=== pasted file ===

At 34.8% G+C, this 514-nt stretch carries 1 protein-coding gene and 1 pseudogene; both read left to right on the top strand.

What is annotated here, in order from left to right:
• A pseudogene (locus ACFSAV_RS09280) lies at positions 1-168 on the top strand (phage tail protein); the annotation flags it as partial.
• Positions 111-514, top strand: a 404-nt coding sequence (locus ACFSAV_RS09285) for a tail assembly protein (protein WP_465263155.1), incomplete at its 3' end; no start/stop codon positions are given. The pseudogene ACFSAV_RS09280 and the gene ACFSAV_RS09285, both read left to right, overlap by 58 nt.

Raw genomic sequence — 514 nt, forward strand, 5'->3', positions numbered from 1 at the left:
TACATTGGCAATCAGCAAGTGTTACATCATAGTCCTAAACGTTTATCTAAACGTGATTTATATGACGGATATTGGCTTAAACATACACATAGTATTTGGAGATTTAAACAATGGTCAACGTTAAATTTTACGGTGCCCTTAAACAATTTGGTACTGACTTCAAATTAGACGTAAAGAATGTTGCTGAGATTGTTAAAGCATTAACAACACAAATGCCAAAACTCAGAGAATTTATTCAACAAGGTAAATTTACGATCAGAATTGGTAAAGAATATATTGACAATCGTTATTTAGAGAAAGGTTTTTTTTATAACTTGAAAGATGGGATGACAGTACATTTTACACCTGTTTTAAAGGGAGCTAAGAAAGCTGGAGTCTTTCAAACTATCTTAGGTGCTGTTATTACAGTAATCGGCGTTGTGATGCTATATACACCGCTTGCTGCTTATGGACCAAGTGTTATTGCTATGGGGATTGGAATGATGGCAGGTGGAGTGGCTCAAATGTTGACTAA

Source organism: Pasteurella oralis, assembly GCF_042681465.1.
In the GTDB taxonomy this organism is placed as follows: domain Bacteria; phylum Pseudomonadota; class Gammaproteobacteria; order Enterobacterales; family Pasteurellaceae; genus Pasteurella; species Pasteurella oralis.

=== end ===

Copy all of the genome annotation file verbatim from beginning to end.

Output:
At 34.8% G+C, this 514-nt stretch carries 1 protein-coding gene and 1 pseudogene; both read left to right on the top strand.

What is annotated here, in order from left to right:
• A pseudogene (locus ACFSAV_RS09280) lies at positions 1-168 on the top strand (phage tail protein); the annotation flags it as partial.
• Positions 111-514, top strand: a 404-nt coding sequence (locus ACFSAV_RS09285) for a tail assembly protein (protein WP_465263155.1), incomplete at its 3' end; no start/stop codon positions are given. The pseudogene ACFSAV_RS09280 and the gene ACFSAV_RS09285, both read left to right, overlap by 58 nt.

Raw genomic sequence — 514 nt, forward strand, 5'->3', positions numbered from 1 at the left:
TACATTGGCAATCAGCAAGTGTTACATCATAGTCCTAAACGTTTATCTAAACGTGATTTATATGACGGATATTGGCTTAAACATACACATAGTATTTGGAGATTTAAACAATGGTCAACGTTAAATTTTACGGTGCCCTTAAACAATTTGGTACTGACTTCAAATTAGACGTAAAGAATGTTGCTGAGATTGTTAAAGCATTAACAACACAAATGCCAAAACTCAGAGAATTTATTCAACAAGGTAAATTTACGATCAGAATTGGTAAAGAATATATTGACAATCGTTATTTAGAGAAAGGTTTTTTTTATAACTTGAAAGATGGGATGACAGTACATTTTACACCTGTTTTAAAGGGAGCTAAGAAAGCTGGAGTCTTTCAAACTATCTTAGGTGCTGTTATTACAGTAATCGGCGTTGTGATGCTATATACACCGCTTGCTGCTTATGGACCAAGTGTTATTGCTATGGGGATTGGAATGATGGCAGGTGGAGTGGCTCAAATGTTGACTAA

Source organism: Pasteurella oralis, assembly GCF_042681465.1.
In the GTDB taxonomy this organism is placed as follows: domain Bacteria; phylum Pseudomonadota; class Gammaproteobacteria; order Enterobacterales; family Pasteurellaceae; genus Pasteurella; species Pasteurella oralis.